For my actual planner, I’m using a Carpe Diem A5 6-ring binder (in one of my signature colors – purple) with a printed calendar insert. Before that, though, there are several other sections with dot grid paper.
Section 1: Contact info/medical info/emergency contacts.
Section 2: 2019 words/goals, mentor notes, 90-day plan, monthly reviews, quarterly review.
Section 3: Trackers (personal and business)
Section 4: Idea log/brain dump/notes to self Section
Section 5: Calendar Section. This is where the pre-printed calendar with a week on two pages lives.
Section 6: Info for contacts (email, phone, address, industry, etc.)
I also have a thin notebook in one of the pockets that’s for my content calendar. I’ve already started filling that in.
Note: I don’t put my to-do items in my planner unless/until I have a specific date or week for it to be done. These dates are either external (appointments) or internal (self-assigned deadlines). I use my NNL (Now, Next, Later) lists in Trello to hold all those.
One thing I think is important to remember is your planner is for you. No one else has to see it. It doesn’t have to be pretty/perfect as long as it works for you.
So this is what I’m using for 2019. I’ve actually already started using it and it seems to be working well. It’s easy to adjust if not. If you want more information on setting up your own DIY planner, check out my book, Create Your Own DIY Planner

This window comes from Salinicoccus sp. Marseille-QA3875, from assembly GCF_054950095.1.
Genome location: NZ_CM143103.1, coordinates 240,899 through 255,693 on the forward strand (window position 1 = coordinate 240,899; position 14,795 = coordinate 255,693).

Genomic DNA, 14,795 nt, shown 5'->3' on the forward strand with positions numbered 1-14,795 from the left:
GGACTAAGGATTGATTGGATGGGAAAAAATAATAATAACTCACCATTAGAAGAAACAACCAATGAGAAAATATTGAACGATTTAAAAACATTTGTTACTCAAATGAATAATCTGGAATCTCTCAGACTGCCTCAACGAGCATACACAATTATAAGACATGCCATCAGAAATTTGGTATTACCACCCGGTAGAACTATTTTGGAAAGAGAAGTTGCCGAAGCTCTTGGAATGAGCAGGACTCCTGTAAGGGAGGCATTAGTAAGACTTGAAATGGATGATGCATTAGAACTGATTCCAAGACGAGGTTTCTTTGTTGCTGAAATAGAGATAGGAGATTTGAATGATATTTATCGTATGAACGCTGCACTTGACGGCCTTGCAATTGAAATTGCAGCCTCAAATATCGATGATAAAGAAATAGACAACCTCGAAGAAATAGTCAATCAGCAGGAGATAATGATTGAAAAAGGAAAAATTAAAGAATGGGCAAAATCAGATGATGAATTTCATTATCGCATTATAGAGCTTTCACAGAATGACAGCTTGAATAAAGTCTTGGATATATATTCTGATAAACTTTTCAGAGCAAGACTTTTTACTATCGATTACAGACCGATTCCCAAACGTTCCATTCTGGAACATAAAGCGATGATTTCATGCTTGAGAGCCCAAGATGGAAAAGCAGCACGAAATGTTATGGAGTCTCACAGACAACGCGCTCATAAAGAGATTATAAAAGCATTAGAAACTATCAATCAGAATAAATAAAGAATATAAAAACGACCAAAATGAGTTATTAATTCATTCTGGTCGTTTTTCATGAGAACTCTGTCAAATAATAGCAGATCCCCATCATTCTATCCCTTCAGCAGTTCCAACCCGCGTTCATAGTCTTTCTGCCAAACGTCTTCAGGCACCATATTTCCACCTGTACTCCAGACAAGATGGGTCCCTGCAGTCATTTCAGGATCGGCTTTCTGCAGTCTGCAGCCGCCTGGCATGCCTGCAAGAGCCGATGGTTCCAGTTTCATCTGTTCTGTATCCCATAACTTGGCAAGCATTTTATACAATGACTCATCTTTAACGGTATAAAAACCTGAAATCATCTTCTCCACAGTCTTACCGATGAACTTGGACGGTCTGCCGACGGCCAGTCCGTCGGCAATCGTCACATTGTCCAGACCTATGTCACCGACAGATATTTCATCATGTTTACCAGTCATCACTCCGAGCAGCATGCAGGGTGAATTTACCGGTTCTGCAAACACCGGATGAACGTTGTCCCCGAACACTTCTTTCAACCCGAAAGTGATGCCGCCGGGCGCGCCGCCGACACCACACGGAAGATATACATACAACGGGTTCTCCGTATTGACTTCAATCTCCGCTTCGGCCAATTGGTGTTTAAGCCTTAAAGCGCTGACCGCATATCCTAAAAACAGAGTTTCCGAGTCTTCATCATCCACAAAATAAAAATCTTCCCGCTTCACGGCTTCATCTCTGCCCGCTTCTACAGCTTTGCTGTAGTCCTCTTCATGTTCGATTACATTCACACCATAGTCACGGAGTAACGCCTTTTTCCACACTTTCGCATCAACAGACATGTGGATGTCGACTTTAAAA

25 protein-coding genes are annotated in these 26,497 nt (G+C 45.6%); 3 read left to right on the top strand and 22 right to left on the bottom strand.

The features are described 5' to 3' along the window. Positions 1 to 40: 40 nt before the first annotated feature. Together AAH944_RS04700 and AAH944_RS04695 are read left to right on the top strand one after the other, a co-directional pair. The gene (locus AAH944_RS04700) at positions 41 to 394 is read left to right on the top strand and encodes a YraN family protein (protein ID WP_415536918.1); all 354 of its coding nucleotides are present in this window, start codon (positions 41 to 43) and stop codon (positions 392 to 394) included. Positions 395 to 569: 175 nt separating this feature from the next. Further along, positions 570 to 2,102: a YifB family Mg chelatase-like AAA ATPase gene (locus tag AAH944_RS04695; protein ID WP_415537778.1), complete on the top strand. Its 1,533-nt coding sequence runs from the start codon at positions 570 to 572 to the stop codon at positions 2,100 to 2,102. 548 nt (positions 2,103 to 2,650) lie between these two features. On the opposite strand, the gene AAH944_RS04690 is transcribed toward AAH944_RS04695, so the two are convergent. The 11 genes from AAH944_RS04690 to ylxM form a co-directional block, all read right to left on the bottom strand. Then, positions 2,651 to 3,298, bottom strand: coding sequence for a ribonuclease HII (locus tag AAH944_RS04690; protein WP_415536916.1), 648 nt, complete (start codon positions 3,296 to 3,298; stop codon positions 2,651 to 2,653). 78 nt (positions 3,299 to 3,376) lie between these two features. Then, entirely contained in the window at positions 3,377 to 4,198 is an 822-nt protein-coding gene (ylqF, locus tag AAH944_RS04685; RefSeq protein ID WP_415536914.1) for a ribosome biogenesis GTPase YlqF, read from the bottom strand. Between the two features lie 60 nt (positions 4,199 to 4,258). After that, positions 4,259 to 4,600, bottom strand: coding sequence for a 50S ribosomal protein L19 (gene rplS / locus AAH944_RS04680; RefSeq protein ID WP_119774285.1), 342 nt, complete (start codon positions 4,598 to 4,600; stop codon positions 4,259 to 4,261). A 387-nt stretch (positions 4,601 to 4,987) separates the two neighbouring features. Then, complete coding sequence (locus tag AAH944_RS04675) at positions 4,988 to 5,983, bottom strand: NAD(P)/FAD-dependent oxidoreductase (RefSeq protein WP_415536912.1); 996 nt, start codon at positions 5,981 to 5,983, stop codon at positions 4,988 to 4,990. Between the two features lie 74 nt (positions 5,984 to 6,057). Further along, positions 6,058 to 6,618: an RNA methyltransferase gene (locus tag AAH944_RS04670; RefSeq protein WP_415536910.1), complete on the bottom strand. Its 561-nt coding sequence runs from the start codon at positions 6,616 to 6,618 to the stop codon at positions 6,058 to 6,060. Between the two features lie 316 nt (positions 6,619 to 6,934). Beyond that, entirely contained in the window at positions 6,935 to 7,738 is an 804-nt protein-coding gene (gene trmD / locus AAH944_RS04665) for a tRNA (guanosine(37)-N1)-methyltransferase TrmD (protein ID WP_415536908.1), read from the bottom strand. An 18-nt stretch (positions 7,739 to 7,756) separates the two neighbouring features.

, or email me about a consultation.
I’ve been seeing this journal mentioned all across social media. I caught it on sale and thought I would try it out.
As of right now, I’ve been using it for a little over a week. And I like it.
Developed by Mel Robbins and her team, it plays off of the 5 Second Rule. Count backwards from 5.
5… 4… 3… 2… 1… Get [Stuff] Done!
The journal came wrapped in plastic. It’s an off-set hard cover journal that lies flat. There’s a short introduction that explains some of the science behind it and an example of it’s layout. Then it starts right in.
The top of the page is the setting, followed immediately by how you feel. There’s a space for you to write three reasons for why you feel that way. It’s followed by a space for what you can do to be more energized.
After that, you jump into what I consider the meat of the journal. Your project for the day. This includes why it’s important to you and one thing you can do to move forward. You also decide what time you’re going to quit working for the day. There’s a space for other thoughts in case there’s something that pops up while you’re deciding on your project for the day.
The second page of the daily layout can be used as a calendar/schedule. Or you can ignore the times on the right side and use it just for notes and brainstorming.
It is easy to set up and quit to use. All told, I think I spend less than 5 minutes a day on this. It is not meant to replace your daily planner, but is intended to be a supplement to it.
I like that it’s ease of use lets me focus on what I need to get done. Because you don’t have a lot of room for extra writing, you’re forced to cut through the excess and figure out what is the most important thing to do that day.
In addition to some pictures of the blank journal, I have included a couple images of pages that I have filled out. I think that gives you a better idea of how to use it than just the diagrammed example provided the front of the journal.